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In this course, author and business coach Dave Crenshaw teaches you to get the most from your meetings—turning them into productive avenues for communicating, connecting, and accomplishing real work. The course demonstrates a simple, usable framework that will help you lead and participate in meetings large and small and provides insight into how to schedule, conduct, and follow up on meetings with minimum time and maximum results.
This course qualifies for 1.25 Category A professional development units (PDUs) through lynda.com, PMI Registered Education Provider #4101.
Ever heard of the concept of taking minutes in the meeting? The idea is that one person acts as a scribe and summarizes comments and points covered in the meeting. To some this may seem like an outdated or unnecessary concept, yet I've found that this can be a very effective tool to make sure that everyone is on the same page, both during and after the meeting. First, you'll want to designate someone as the note taker. You can rotate this responsibility; however, I've found that there are some people best suited for this.
These individuals usually have a high attention to detail, and they're very fast note takers. However, you decide to do it, I'd recommend that the meeting leader chooses one person to be the note taker for each meeting. Next, to make the task simple for that note taker, we've provided an outline of how to take notes. Use this outline as is or adapt to your situation. At the top of the form you'll find places to indicate the leader, the note taker, and the date and time of the meeting.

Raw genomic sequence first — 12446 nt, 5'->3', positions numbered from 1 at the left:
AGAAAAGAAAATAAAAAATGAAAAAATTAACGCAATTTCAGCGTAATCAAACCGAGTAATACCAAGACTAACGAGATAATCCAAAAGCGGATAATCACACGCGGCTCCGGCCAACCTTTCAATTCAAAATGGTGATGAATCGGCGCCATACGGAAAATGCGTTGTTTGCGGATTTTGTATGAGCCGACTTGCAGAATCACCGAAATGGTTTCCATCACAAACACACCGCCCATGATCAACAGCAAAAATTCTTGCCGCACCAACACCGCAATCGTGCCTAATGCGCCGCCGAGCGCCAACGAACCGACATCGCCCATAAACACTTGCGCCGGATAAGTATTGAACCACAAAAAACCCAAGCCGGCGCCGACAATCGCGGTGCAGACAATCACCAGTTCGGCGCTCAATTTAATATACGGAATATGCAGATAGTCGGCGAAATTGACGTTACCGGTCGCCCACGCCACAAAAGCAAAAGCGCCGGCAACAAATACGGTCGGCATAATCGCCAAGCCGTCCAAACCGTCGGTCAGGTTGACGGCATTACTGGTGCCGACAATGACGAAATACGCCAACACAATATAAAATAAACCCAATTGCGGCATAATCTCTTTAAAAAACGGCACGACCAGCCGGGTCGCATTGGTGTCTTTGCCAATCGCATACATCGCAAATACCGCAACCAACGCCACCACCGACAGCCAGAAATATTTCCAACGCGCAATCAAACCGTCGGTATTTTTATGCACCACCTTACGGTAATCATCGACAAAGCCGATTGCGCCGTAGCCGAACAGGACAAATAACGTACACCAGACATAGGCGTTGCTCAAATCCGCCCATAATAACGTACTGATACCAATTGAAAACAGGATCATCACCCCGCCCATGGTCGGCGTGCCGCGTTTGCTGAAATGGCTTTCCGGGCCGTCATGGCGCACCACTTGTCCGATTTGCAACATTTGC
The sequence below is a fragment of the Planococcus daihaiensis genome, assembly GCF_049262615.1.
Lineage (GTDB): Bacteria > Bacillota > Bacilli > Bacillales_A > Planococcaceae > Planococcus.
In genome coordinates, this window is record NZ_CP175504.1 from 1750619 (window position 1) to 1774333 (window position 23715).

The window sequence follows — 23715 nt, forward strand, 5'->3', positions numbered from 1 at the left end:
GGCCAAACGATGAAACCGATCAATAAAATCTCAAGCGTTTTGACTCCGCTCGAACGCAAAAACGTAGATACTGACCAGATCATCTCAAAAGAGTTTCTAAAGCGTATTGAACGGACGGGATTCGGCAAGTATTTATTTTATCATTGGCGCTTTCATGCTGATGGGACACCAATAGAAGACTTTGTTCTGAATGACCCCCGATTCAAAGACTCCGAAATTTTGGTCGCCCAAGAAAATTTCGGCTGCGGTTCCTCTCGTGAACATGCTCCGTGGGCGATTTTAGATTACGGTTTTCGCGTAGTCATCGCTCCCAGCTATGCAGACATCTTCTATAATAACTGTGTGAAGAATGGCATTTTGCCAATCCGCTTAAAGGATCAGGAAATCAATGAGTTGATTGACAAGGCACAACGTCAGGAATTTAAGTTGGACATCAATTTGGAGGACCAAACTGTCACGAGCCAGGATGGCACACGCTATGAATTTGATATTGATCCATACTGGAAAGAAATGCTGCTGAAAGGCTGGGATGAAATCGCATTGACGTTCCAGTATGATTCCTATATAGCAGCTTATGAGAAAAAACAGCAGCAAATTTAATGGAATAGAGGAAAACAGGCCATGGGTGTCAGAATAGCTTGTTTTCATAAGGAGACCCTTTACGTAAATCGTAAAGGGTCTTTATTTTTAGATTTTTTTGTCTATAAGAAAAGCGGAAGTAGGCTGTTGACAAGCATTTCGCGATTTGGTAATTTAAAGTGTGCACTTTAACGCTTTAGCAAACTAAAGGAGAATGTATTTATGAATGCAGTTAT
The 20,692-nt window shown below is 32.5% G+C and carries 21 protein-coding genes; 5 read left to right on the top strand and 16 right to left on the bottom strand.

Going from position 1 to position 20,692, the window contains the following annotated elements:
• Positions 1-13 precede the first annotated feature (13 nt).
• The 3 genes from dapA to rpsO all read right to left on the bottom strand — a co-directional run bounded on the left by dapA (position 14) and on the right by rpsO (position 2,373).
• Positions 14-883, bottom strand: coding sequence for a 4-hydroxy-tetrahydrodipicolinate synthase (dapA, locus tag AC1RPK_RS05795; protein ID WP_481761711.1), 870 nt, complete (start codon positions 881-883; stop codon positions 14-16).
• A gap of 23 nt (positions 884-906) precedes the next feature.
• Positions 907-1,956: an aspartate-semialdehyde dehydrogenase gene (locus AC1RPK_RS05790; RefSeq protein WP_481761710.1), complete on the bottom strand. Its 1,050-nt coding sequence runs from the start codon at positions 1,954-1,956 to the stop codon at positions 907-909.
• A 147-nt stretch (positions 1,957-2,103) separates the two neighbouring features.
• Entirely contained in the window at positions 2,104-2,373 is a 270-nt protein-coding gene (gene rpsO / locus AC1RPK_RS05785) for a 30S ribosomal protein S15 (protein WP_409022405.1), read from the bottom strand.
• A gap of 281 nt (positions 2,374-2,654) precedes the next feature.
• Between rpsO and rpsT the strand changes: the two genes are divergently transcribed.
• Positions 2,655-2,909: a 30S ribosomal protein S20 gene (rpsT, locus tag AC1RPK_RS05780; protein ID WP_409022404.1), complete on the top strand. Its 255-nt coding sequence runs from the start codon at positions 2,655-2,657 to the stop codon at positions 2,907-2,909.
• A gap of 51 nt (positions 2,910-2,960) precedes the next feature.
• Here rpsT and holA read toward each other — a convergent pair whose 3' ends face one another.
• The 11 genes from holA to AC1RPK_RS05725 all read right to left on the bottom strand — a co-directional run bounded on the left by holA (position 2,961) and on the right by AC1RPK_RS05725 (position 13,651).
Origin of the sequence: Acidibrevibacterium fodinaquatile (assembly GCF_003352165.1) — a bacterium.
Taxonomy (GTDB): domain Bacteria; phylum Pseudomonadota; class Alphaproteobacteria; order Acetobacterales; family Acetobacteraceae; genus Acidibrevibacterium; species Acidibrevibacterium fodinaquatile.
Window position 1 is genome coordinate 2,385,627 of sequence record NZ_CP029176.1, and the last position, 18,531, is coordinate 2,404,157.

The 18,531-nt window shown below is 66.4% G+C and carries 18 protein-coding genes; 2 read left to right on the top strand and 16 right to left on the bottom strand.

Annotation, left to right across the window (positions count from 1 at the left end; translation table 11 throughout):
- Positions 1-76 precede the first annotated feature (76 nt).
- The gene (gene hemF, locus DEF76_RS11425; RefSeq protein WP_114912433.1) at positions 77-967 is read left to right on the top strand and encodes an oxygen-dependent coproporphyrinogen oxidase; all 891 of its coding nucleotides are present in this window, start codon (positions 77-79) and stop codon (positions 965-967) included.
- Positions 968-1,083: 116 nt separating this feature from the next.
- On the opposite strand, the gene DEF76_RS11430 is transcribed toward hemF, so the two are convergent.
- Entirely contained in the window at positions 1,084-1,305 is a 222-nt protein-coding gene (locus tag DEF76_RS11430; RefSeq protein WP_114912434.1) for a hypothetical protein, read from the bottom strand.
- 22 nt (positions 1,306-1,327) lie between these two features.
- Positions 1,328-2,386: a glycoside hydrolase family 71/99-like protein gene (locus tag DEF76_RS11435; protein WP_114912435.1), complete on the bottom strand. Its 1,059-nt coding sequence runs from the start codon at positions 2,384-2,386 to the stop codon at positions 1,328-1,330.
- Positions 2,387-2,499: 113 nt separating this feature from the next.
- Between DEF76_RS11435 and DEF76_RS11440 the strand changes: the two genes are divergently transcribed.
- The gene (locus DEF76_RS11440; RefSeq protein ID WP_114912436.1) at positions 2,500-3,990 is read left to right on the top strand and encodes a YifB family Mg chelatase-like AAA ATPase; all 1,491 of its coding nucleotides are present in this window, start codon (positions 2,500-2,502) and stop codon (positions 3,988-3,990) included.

When it comes to the note taking itself, I recommend that the note taker focuses notes on actions rather than trying to cover each word a person says. Listen for and take notes about doing, changing, and making things happen, both inside and outside the group. For example, when summarizing the development portion of the meeting, you might write one sentence about what the development was and then add one or two bullet points about actions that you can take as a result.
When taking notes, make bullet points of the commitments people make. For instance, if during the meeting I commit to Bonnie that I'm going to deliver a document to her next Tuesday, then make a note "Dave will deliver the document to Bonnie by next Tuesday." You'll use these notes in two ways. At the end of the meeting you'll summarize the notes to help with making sure that each person knows their commitments from the meeting. Then after the meeting the note taker can send an email with the notes to everyone who was in attendance, or even was absent. That way everyone has a chance to review again what was covered, and if anyone missed the meeting, they can also feel like they caught the key points of what was discussed.
Keep note taking as simple as possible. The end result we want is to help people follow through on their commitments and strengthen the communication between attendees.
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